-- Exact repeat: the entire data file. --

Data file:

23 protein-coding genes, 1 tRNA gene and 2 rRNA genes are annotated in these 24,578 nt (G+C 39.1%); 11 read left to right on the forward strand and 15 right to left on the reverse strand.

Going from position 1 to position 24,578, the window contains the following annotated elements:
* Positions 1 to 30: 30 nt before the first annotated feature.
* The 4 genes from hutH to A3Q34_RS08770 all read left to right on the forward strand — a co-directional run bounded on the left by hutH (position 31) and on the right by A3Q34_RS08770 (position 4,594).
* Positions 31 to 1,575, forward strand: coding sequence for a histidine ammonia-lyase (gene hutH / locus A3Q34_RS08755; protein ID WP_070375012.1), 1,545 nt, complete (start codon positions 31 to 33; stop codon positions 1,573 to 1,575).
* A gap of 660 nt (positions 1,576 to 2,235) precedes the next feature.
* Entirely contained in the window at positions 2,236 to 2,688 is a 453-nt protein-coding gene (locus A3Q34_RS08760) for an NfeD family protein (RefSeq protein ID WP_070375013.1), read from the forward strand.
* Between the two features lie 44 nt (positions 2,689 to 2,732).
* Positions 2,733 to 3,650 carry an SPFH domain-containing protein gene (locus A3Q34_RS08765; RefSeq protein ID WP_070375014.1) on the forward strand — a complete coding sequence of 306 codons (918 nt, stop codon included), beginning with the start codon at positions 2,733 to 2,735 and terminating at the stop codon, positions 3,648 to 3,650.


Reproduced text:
23 protein-coding genes, 1 tRNA gene and 2 rRNA genes are annotated in these 24,578 nt (G+C 39.1%); 11 read left to right on the forward strand and 15 right to left on the reverse strand.

Going from position 1 to position 24,578, the window contains the following annotated elements:
* Positions 1 to 30: 30 nt before the first annotated feature.
* The 4 genes from hutH to A3Q34_RS08770 all read left to right on the forward strand — a co-directional run bounded on the left by hutH (position 31) and on the right by A3Q34_RS08770 (position 4,594).
* Positions 31 to 1,575, forward strand: coding sequence for a histidine ammonia-lyase (gene hutH / locus A3Q34_RS08755; protein ID WP_070375012.1), 1,545 nt, complete (start codon positions 31 to 33; stop codon positions 1,573 to 1,575).
* A gap of 660 nt (positions 1,576 to 2,235) precedes the next feature.
* Entirely contained in the window at positions 2,236 to 2,688 is a 453-nt protein-coding gene (locus A3Q34_RS08760) for an NfeD family protein (RefSeq protein ID WP_070375013.1), read from the forward strand.
* Between the two features lie 44 nt (positions 2,689 to 2,732).
* Positions 2,733 to 3,650 carry an SPFH domain-containing protein gene (locus A3Q34_RS08765; RefSeq protein ID WP_070375014.1) on the forward strand — a complete coding sequence of 306 codons (918 nt, stop codon included), beginning with the start codon at positions 2,733 to 2,735 and terminating at the stop codon, positions 3,648 to 3,650.